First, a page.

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Like many libraries, the University of Dayton Libraries has worked to implement a fast, informative and fun orientation activity to replace the traditional library tour. We started with a scripted, librarian-led tour and scavenger hunt with clues posted around the library. However, this format required both librarian time and a lot of that awkward, backward walking that tour guides do. The scavenger hunt's clues, though clever, required set-up and tear-down time.
Think food programs are too pricey for your library? Think again! The Leesburg (Fla.) Public Library is successfully hosting an ongoing series of culinary programs without breaking the bank. We’ve partnered with several local businesses, organizations and writers to bring our community this delicious series of programs. The programs feature cooking demos, health and nutrition classes and even put an edible spin on youth and teen programs. Here are some food programs you can try at your library:
I can't believe its June already; the last few months have really flown by fast. I always love June because all of the libraries are gearing up for summer reading. This summer, our theme is "Read to the Rhythm," and we have all kinds of fun music-related programs happening across all of the Contra Costa County Libraries.
Why Robots? Simple answer: Kids love the pop culture references to robots, such as "Transformers" and "Avengers: Age of Ultron." Taking advantage of recent achievements of the school’s robotics team, our library featured programming in which the team would bring their robots featured in local competitions into the school library. Not only could students attending the program operate the robots, they could also look at the different parts used in robot construction and experiment with the mechanics of the robots.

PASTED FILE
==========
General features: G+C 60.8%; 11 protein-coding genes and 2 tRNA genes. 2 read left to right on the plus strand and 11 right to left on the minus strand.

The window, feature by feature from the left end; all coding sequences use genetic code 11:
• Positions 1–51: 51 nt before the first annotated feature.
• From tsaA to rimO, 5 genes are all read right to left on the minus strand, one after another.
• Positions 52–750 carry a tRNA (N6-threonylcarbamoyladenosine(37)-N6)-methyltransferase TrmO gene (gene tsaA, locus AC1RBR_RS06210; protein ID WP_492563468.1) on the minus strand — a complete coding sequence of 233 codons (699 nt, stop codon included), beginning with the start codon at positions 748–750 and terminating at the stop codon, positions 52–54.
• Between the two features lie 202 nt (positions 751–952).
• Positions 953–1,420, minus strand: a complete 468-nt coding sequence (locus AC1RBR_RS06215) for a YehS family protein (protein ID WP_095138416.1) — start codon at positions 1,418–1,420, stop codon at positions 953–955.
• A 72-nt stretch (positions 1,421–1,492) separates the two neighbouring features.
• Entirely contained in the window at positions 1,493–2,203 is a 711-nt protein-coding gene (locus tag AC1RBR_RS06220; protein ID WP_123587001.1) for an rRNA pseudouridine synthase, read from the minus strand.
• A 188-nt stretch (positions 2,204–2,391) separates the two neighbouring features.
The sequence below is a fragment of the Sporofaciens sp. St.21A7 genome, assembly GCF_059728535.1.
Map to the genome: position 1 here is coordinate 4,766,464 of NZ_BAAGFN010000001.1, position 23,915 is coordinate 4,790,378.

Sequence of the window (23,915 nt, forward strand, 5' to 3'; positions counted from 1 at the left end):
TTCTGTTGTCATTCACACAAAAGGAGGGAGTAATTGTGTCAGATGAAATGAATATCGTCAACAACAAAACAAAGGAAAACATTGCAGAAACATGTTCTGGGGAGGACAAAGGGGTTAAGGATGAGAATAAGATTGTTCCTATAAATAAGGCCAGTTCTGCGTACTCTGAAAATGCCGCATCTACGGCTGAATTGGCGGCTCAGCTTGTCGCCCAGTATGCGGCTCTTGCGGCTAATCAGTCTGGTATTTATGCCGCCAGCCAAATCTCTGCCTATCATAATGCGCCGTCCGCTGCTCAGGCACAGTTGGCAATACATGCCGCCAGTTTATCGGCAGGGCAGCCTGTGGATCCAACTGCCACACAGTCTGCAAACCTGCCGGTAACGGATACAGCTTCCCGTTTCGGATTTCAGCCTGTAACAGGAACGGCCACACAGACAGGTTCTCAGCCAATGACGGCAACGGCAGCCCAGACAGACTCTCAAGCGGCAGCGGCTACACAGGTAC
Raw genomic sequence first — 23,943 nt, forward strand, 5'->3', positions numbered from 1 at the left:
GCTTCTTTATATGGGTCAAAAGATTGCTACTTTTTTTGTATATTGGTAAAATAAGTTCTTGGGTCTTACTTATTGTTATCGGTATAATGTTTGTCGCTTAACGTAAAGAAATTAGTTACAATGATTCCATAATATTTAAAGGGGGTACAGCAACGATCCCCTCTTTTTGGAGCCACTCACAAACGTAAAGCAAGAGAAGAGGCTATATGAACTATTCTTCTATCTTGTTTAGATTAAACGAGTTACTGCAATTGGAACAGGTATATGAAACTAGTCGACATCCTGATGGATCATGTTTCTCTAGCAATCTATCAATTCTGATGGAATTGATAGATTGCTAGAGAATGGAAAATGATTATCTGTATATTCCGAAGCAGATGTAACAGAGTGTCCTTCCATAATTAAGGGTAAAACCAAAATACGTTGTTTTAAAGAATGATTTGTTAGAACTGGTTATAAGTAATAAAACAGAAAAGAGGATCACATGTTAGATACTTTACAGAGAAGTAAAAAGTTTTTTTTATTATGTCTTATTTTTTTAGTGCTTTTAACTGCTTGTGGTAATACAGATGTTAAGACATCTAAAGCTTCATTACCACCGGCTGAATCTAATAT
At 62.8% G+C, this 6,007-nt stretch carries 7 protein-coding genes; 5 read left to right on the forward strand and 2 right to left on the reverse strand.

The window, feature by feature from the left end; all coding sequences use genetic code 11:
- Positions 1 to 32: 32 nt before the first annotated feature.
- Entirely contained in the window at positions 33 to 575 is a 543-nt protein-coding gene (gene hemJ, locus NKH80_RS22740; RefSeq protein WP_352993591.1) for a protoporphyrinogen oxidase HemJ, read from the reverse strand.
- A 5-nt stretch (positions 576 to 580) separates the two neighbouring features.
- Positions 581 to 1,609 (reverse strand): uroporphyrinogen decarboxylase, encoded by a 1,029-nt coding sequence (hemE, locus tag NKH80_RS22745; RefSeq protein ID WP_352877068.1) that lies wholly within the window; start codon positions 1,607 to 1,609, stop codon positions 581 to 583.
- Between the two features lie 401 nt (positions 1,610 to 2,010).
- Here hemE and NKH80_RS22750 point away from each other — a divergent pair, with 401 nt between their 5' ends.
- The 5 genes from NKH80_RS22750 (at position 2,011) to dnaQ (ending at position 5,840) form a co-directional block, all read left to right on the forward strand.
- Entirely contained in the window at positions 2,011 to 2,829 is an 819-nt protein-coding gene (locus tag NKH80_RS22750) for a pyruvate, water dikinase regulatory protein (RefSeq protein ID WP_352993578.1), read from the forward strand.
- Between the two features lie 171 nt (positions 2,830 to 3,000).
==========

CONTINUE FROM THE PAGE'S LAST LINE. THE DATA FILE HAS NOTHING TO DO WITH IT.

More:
Ok, I’ll admit it. I don’t really know that much about genealogy, only that it is a hobby in which individuals trace their family histories. This appears to me to be a no-win situation, because I am always leery of what I could potentially discover. Would my family be a veritable rogues’ gallery of ne'er-do-wells that I would have to explain or apologize for? I could just imagine running into a fellow genealogical enthusiast at a local Jamboree and having to apologize to them AND their ancestors for the fact that my great-grandfather stole and ate some oxen from them in Jamestown!
This year's Computers in Libraries conference, held April 27 to 29 in Washington, D.C., was abuzz with innovation, new technology and thought-provoking ideas to integrate the latest discoveries into library programs. However, one of the most profound takeaways was from the first speech on the first day of the conference.
YA books really inspire me. At any given time, I can be found reading several YA novels simultaneously. It makes me feel totally exhilarated to keep up with my teen reading; for some reason, I have never grown out of it. It all started with my fiendish obsession with Harlequin romance novels, which slowly moved into a deep love for paranormal romance and sci-fi love triangles. Many of the programs I create are inspired by the books I read.
So you want to run a Minecraft program at your library? Great! Minecraft is a crowd-pleaser, is easy to adapt for a whole host of ages of interests, and, once you've got a plan, is a very easy program to run. We've been playing Minecraft several times a month at our library for two years now, and the excitement surrounding it doesn't seem to be waning at all among the older elementary and middle school-aged children of our village.
For over 65 years, May has been observed as Mental Health Month. Each year, millions of Americans face the reality of living with a mental health condition. One in five people will suffer from a mental illness this year; half of them will not get treatment. Often this is due to a lack of information about where to get affordable treatment.